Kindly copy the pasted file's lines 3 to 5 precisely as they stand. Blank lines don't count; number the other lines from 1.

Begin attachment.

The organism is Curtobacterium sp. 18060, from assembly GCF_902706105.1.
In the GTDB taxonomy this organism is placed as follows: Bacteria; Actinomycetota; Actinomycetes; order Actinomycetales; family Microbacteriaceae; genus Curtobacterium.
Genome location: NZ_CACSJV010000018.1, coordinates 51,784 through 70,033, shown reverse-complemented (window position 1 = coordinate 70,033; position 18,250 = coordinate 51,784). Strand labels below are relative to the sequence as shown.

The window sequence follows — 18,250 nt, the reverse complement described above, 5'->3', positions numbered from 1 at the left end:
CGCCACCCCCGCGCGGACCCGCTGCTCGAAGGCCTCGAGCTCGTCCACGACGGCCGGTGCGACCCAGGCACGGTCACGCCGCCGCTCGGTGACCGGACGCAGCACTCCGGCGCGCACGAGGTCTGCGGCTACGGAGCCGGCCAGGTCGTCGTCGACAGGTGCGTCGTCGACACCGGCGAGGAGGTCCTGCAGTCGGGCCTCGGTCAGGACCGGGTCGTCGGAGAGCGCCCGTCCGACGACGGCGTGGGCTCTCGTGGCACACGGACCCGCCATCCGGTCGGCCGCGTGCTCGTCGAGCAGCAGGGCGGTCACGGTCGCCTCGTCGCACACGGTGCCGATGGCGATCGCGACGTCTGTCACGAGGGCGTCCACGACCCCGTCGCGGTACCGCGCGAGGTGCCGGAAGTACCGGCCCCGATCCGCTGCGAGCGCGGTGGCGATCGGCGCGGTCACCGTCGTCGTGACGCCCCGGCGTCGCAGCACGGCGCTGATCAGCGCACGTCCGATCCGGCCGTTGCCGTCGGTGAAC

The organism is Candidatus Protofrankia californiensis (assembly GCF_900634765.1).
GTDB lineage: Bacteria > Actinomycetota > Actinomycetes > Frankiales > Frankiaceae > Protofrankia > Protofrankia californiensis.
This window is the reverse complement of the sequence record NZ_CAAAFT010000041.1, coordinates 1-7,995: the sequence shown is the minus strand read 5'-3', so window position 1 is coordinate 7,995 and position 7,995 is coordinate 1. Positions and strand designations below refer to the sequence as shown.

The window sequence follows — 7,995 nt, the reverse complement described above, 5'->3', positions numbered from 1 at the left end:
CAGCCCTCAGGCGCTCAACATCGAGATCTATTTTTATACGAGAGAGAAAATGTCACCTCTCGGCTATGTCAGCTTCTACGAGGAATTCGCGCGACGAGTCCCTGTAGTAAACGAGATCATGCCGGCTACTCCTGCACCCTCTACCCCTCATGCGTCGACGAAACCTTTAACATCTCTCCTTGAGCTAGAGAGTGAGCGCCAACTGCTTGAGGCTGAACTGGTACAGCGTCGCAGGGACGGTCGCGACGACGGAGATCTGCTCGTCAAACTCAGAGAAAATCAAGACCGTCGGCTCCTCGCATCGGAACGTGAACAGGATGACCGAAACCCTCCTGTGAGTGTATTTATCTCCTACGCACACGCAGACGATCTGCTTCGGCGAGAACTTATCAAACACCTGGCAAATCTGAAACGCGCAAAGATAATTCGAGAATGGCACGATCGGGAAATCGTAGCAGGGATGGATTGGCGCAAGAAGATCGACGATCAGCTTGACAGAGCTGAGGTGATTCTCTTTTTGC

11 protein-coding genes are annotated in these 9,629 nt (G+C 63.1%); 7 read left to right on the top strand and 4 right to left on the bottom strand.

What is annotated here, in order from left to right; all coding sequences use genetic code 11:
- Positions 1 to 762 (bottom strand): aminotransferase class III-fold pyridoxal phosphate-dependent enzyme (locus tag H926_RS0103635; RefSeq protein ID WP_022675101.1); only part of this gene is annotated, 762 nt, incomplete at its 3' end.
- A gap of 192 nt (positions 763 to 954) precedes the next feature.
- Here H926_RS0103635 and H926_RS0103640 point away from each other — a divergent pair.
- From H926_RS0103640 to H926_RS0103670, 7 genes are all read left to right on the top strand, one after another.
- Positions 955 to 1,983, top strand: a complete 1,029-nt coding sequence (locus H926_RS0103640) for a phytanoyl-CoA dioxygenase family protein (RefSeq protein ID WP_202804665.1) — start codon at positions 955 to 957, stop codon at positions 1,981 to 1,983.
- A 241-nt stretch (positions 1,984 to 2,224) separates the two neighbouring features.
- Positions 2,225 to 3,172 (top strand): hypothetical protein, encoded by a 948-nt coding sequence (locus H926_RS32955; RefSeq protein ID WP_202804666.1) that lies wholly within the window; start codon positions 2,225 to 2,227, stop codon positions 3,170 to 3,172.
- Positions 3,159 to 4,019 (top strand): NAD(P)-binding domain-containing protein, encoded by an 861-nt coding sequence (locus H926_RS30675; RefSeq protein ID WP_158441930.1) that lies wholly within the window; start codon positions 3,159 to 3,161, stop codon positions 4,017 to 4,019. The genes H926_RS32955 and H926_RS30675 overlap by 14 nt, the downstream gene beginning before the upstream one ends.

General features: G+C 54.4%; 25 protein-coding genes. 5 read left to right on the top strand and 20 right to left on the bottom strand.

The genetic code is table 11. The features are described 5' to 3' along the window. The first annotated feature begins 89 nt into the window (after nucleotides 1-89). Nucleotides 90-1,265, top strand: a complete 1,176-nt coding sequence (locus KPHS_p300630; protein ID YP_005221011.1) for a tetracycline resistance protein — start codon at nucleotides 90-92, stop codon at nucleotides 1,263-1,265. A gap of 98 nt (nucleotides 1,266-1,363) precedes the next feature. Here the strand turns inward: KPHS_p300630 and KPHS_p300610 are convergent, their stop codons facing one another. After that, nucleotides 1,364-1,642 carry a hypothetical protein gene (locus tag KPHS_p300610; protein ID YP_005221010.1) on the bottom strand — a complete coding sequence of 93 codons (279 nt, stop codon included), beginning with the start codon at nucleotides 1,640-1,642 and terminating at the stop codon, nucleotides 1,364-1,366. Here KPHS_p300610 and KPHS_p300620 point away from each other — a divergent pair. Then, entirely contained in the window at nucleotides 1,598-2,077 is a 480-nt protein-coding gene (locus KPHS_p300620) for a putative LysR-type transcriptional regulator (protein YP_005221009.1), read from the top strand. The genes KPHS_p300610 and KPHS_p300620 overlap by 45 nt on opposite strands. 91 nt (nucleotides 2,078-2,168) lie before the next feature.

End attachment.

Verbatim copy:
Genome location: NZ_CACSJV010000018.1, coordinates 51,784 through 70,033, shown reverse-complemented (window position 1 = coordinate 70,033; position 18,250 = coordinate 51,784). Strand labels below are relative to the sequence as shown.

The window sequence follows — 18,250 nt, the reverse complement described above, 5'->3', positions numbered from 1 at the left end:
CGCCACCCCCGCGCGGACCCGCTGCTCGAAGGCCTCGAGCTCGTCCACGACGGCCGGTGCGACCCAGGCACGGTCACGCCGCCGCTCGGTGACCGGACGCAGCACTCCGGCGCGCACGAGGTCTGCGGCTACGGAGCCGGCCAGGTCGTCGTCGACAGGTGCGTCGTCGACACCGGCGAGGAGGTCCTGCAGTCGGGCCTCGGTCAGGACCGGGTCGTCGGAGAGCGCCCGTCCGACGACGGCGTGGGCTCTCGTGGCACACGGACCCGCCATCCGGTCGGCCGCGTGCTCGTCGAGCAGCAGGGCGGTCACGGTCGCCTCGTCGCACACGGTGCCGATGGCGATCGCGACGTCTGTCACGAGGGCGTCCACGACCCCGTCGCGGTACCGCGCGAGGTGCCGGAAGTACCGGCCCCGATCCGCTGCGAGCGCGGTGGCGATCGGCGCGGTCACCGTCGTCGTGACGCCCCGGCGTCGCAGCACGGCGCTGATCAGCGCACGTCCGATCCGGCCGTTGCCGTCGGTGAAC